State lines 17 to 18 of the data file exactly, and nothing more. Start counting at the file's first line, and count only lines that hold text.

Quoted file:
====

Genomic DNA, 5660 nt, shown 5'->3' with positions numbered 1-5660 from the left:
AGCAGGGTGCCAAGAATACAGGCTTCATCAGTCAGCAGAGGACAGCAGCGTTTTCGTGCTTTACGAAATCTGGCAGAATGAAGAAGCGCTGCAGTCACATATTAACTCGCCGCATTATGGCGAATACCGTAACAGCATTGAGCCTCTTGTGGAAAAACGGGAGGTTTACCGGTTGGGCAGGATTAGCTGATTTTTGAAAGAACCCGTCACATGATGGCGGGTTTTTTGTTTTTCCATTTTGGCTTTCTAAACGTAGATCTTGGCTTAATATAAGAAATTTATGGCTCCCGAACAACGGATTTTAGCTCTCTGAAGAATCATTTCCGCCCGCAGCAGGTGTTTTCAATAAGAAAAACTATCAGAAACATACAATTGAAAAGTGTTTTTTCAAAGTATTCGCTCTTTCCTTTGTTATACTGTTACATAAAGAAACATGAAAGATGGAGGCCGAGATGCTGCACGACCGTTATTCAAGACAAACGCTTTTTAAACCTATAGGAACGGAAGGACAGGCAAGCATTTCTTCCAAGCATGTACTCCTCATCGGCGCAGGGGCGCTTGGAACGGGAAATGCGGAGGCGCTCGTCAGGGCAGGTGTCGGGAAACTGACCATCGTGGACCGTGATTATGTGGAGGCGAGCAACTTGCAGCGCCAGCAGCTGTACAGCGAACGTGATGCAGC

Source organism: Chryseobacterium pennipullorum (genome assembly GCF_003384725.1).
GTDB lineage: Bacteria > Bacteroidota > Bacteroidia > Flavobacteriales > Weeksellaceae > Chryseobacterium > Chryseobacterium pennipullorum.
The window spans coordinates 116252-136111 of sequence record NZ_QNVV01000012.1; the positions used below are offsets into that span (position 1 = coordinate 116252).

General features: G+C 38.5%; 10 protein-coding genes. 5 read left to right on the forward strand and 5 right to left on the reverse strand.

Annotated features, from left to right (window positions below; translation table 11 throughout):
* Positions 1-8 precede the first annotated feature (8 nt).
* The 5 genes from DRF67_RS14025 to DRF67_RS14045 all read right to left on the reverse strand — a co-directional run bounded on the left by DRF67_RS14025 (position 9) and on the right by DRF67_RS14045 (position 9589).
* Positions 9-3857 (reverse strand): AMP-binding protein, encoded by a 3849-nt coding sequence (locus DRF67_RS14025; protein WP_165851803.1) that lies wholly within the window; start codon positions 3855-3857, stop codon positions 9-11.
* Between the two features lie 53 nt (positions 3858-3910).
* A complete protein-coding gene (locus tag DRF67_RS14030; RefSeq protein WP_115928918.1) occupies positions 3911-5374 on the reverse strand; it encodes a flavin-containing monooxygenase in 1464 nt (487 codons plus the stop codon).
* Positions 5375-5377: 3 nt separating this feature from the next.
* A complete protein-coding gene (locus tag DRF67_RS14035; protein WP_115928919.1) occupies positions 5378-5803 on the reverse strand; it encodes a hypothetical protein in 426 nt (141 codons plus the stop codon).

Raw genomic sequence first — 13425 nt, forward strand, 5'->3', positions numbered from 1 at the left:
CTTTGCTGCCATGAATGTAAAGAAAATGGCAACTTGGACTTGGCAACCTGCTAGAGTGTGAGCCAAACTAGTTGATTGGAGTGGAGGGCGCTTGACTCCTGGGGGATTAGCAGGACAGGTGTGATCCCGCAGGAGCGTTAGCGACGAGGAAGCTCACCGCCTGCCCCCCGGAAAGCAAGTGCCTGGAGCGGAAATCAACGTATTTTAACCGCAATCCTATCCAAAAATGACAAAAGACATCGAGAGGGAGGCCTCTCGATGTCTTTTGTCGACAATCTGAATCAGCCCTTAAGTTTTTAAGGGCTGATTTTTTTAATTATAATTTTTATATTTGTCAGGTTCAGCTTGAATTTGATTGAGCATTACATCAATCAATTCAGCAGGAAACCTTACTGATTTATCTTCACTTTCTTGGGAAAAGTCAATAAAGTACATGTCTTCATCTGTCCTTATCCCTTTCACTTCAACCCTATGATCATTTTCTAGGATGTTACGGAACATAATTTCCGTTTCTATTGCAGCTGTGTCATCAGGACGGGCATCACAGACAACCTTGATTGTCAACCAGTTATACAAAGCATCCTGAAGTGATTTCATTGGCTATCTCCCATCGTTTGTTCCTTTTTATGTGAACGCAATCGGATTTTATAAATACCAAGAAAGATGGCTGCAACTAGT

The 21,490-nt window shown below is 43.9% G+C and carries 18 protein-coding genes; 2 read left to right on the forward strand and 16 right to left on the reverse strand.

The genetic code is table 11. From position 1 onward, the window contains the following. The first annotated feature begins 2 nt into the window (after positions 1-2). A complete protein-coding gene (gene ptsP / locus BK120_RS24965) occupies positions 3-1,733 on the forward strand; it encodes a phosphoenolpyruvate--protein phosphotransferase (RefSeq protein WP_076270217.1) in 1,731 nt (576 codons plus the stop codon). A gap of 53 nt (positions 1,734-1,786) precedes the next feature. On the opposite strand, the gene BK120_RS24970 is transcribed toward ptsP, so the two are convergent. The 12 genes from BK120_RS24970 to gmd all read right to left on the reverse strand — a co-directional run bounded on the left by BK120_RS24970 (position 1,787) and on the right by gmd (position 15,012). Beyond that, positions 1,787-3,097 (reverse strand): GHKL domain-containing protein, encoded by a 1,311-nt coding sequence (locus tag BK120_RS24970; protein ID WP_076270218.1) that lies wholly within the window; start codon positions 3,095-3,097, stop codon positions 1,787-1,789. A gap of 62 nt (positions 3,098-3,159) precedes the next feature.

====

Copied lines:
The 21,490-nt window shown below is 43.9% G+C and carries 18 protein-coding genes; 2 read left to right on the forward strand and 16 right to left on the reverse strand.

The genetic code is table 11. From position 1 onward, the window contains the following. The first annotated feature begins 2 nt into the window (after positions 1-2). A complete protein-coding gene (gene ptsP / locus BK120_RS24965) occupies positions 3-1,733 on the forward strand; it encodes a phosphoenolpyruvate--protein phosphotransferase (RefSeq protein WP_076270217.1) in 1,731 nt (576 codons plus the stop codon). A gap of 53 nt (positions 1,734-1,786) precedes the next feature. On the opposite strand, the gene BK120_RS24970 is transcribed toward ptsP, so the two are convergent. The 12 genes from BK120_RS24970 to gmd all read right to left on the reverse strand — a co-directional run bounded on the left by BK120_RS24970 (position 1,787) and on the right by gmd (position 15,012). Beyond that, positions 1,787-3,097 (reverse strand): GHKL domain-containing protein, encoded by a 1,311-nt coding sequence (locus tag BK120_RS24970; protein ID WP_076270218.1) that lies wholly within the window; start codon positions 3,095-3,097, stop codon positions 1,787-1,789. A gap of 62 nt (positions 3,098-3,159) precedes the next feature.